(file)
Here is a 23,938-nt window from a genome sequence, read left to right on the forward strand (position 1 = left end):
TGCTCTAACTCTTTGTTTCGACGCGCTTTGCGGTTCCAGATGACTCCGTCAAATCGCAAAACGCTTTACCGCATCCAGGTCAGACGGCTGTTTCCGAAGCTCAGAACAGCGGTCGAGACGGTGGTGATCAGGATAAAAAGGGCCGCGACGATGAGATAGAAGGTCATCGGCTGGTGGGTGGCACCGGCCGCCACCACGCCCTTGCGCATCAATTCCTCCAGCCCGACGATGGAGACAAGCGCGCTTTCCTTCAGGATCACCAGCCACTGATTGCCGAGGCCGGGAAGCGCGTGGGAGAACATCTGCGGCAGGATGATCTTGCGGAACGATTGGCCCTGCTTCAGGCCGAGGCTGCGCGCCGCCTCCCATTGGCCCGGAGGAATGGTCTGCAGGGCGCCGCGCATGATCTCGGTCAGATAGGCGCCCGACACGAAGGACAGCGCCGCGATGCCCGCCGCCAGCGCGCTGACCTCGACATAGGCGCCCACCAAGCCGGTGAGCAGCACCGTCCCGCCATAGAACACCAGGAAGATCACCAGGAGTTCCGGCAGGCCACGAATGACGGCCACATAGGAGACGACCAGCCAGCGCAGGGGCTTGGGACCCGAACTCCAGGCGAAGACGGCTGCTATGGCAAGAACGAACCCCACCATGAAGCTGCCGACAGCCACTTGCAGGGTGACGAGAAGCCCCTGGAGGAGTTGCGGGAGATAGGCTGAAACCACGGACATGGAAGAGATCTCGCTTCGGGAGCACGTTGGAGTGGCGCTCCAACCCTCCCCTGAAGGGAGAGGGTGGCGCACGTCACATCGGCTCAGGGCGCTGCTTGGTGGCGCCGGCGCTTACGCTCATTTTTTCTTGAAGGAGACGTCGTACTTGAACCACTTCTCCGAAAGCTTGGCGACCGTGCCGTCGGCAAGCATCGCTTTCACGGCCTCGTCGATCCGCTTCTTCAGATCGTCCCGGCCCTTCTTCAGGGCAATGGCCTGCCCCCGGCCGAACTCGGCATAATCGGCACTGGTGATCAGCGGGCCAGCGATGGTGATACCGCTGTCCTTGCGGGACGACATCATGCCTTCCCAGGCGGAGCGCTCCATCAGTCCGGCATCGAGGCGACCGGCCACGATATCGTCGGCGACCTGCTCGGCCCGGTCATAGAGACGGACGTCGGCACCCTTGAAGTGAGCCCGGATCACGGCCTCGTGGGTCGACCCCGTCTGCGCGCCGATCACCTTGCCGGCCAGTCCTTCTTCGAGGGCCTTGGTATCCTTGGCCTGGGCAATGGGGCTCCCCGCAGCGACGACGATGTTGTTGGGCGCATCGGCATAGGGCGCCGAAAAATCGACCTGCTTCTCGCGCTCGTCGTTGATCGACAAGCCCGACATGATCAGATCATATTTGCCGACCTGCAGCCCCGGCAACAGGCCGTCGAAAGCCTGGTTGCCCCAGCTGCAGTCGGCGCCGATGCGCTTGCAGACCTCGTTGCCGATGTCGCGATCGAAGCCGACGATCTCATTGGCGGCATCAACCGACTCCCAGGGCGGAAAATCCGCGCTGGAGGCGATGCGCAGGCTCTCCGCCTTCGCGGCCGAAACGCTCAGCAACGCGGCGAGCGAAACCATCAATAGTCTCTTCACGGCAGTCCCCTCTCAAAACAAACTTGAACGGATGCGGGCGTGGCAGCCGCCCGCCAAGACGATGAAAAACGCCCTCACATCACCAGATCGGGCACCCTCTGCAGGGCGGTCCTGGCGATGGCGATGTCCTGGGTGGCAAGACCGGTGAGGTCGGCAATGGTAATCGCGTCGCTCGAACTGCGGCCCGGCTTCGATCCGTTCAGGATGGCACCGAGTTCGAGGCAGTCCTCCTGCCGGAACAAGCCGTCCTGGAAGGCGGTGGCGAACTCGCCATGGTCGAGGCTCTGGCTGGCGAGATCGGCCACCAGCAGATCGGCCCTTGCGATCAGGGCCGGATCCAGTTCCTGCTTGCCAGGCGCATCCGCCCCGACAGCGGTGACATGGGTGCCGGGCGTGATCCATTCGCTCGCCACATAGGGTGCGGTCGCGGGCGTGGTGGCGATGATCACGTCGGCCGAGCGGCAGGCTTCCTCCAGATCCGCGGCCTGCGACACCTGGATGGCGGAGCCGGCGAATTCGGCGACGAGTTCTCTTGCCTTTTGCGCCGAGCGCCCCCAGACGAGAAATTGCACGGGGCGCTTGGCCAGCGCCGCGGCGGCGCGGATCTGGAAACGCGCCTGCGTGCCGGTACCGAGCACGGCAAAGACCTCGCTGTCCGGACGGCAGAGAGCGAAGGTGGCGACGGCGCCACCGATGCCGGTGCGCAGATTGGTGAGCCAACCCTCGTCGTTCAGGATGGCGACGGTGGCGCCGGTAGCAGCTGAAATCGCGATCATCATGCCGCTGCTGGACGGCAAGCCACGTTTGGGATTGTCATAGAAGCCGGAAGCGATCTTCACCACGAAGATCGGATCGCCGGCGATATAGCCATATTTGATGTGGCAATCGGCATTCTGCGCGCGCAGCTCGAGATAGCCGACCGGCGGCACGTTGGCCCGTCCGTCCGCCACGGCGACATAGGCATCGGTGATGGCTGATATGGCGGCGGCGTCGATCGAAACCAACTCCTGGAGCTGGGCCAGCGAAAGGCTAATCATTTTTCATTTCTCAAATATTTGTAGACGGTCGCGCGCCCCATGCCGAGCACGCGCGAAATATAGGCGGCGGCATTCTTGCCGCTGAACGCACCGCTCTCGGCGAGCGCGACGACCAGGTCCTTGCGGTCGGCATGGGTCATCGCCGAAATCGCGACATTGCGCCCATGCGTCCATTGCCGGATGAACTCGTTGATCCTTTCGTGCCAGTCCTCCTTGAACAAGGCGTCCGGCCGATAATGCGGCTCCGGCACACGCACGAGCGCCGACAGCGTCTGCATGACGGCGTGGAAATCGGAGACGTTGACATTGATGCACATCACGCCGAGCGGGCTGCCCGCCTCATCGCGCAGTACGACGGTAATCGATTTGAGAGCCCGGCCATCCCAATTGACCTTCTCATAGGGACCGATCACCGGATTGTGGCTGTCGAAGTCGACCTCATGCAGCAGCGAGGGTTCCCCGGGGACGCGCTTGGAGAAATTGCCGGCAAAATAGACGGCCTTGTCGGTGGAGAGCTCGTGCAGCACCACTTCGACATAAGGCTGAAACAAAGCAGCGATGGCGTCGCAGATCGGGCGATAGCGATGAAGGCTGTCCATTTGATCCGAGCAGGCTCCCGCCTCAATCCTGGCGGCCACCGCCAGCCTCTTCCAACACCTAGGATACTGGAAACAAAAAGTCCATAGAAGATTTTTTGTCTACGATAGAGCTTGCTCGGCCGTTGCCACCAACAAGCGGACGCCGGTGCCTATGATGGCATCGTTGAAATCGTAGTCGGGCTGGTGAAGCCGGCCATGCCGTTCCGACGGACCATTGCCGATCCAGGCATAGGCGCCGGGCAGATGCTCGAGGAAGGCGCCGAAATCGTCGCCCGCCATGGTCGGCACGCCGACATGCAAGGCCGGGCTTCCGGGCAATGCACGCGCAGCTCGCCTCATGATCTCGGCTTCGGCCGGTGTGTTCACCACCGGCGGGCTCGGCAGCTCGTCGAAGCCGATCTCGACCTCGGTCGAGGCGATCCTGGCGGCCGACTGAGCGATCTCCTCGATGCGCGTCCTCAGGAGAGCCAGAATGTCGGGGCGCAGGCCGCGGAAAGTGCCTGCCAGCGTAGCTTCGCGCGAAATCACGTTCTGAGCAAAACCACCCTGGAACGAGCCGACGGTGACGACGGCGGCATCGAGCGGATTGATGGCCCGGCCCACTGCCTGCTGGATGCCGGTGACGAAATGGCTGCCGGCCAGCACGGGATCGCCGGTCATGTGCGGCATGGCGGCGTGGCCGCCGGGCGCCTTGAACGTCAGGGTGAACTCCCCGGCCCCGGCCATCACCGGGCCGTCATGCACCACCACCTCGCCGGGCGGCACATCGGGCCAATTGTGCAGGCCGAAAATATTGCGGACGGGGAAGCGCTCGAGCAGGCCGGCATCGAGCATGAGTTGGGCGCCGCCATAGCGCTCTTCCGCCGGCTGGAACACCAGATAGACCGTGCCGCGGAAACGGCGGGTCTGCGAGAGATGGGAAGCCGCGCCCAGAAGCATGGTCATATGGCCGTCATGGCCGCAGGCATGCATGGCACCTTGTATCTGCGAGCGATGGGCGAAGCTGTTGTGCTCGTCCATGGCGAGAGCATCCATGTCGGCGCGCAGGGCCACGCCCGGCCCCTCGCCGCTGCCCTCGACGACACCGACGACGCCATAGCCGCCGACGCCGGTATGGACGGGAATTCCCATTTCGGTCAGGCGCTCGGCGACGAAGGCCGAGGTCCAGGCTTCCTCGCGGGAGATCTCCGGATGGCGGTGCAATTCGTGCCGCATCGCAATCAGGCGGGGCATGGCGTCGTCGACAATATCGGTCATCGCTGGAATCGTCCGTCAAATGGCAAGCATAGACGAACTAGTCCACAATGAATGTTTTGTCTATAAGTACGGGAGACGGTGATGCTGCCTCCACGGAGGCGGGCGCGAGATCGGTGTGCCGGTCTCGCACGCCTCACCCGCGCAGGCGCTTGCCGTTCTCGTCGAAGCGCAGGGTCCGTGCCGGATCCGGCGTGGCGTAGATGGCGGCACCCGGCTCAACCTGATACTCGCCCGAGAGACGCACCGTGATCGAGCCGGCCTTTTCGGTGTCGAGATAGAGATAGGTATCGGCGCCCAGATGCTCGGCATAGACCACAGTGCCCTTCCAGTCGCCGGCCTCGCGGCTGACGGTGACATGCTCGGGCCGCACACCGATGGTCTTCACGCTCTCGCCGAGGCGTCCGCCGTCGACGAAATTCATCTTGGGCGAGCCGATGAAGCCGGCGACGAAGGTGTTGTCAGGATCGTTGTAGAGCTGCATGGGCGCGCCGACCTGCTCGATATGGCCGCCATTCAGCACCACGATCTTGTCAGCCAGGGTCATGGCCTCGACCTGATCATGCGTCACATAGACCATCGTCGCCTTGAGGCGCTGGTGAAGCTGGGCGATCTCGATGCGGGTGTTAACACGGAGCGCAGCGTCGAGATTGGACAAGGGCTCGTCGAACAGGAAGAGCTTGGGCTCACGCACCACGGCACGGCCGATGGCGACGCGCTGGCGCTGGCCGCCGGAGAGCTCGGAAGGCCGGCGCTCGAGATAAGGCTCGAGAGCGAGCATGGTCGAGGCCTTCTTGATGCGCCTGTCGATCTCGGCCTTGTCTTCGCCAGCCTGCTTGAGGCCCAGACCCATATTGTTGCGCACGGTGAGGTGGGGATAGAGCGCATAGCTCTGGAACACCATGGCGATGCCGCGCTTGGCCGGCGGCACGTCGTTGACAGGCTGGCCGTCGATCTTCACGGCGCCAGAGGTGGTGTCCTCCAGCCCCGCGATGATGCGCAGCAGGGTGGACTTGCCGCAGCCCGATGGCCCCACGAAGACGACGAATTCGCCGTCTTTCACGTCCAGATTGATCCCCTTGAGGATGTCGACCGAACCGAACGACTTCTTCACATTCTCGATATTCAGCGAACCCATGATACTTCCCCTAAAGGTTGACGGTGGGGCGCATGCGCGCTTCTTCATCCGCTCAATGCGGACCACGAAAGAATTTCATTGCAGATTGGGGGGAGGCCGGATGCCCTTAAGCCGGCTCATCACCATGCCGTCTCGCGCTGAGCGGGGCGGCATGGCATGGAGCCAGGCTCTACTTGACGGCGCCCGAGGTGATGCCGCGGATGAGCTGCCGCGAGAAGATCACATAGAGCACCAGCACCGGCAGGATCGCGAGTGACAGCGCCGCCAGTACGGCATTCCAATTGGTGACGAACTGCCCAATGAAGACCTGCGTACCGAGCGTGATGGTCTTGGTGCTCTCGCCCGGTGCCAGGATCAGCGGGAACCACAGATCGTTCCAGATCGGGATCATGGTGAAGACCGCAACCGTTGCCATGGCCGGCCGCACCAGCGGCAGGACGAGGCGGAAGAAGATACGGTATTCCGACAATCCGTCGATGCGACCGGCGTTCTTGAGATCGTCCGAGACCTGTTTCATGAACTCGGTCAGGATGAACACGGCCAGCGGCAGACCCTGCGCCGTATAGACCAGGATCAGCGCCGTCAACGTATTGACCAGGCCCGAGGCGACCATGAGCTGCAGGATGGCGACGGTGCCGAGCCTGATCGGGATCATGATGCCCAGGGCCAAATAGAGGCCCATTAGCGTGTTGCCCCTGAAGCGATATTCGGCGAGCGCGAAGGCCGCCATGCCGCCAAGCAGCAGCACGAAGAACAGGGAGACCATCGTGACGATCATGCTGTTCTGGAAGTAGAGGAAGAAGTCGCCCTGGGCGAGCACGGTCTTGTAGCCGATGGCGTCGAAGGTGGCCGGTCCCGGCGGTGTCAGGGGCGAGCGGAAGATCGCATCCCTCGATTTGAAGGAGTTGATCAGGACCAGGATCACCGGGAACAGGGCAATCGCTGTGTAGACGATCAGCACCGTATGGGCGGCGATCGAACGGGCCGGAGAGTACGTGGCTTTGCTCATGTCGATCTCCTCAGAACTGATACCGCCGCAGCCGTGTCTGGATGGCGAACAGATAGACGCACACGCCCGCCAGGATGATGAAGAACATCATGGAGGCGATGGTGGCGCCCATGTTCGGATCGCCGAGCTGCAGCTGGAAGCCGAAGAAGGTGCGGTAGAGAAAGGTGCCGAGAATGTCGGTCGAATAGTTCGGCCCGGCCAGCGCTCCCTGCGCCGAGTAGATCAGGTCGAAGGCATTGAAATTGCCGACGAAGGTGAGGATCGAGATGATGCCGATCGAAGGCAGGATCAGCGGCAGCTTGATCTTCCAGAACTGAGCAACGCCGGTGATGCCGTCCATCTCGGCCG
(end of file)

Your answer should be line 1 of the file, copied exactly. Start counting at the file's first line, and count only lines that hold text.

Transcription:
Here is a 23,938-nt window from a genome sequence, read left to right on the forward strand (position 1 = left end):